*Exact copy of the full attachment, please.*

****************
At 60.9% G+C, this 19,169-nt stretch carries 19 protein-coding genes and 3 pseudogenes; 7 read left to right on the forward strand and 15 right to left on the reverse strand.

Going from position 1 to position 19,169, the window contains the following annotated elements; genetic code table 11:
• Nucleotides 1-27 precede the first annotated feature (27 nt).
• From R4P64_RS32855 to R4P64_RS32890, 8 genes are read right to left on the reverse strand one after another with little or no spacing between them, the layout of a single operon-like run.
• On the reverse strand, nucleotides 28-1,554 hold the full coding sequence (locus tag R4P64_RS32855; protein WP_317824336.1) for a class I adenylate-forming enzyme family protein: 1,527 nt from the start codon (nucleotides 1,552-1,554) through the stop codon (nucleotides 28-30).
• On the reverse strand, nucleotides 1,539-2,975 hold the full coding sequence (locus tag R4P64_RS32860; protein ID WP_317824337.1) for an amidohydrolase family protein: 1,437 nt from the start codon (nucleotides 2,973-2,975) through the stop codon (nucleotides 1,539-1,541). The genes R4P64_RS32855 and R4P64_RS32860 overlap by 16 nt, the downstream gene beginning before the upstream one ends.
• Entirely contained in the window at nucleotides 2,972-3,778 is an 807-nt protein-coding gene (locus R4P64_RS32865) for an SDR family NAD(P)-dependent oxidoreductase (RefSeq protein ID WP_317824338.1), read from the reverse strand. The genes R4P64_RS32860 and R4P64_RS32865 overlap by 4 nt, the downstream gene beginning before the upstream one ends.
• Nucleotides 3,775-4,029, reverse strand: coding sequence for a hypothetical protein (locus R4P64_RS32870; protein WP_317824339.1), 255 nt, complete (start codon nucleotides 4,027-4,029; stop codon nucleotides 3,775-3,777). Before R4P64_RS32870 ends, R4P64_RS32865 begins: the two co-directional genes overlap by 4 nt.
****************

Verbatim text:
At 60.9% G+C, this 19,169-nt stretch carries 19 protein-coding genes and 3 pseudogenes; 7 read left to right on the forward strand and 15 right to left on the reverse strand.

Going from position 1 to position 19,169, the window contains the following annotated elements; genetic code table 11:
• Nucleotides 1-27 precede the first annotated feature (27 nt).
• From R4P64_RS32855 to R4P64_RS32890, 8 genes are read right to left on the reverse strand one after another with little or no spacing between them, the layout of a single operon-like run.
• On the reverse strand, nucleotides 28-1,554 hold the full coding sequence (locus tag R4P64_RS32855; protein WP_317824336.1) for a class I adenylate-forming enzyme family protein: 1,527 nt from the start codon (nucleotides 1,552-1,554) through the stop codon (nucleotides 28-30).
• On the reverse strand, nucleotides 1,539-2,975 hold the full coding sequence (locus tag R4P64_RS32860; protein ID WP_317824337.1) for an amidohydrolase family protein: 1,437 nt from the start codon (nucleotides 2,973-2,975) through the stop codon (nucleotides 1,539-1,541). The genes R4P64_RS32855 and R4P64_RS32860 overlap by 16 nt, the downstream gene beginning before the upstream one ends.
• Entirely contained in the window at nucleotides 2,972-3,778 is an 807-nt protein-coding gene (locus R4P64_RS32865) for an SDR family NAD(P)-dependent oxidoreductase (RefSeq protein ID WP_317824338.1), read from the reverse strand. The genes R4P64_RS32860 and R4P64_RS32865 overlap by 4 nt, the downstream gene beginning before the upstream one ends.
• Nucleotides 3,775-4,029, reverse strand: coding sequence for a hypothetical protein (locus R4P64_RS32870; protein WP_317824339.1), 255 nt, complete (start codon nucleotides 4,027-4,029; stop codon nucleotides 3,775-3,777). Before R4P64_RS32870 ends, R4P64_RS32865 begins: the two co-directional genes overlap by 4 nt.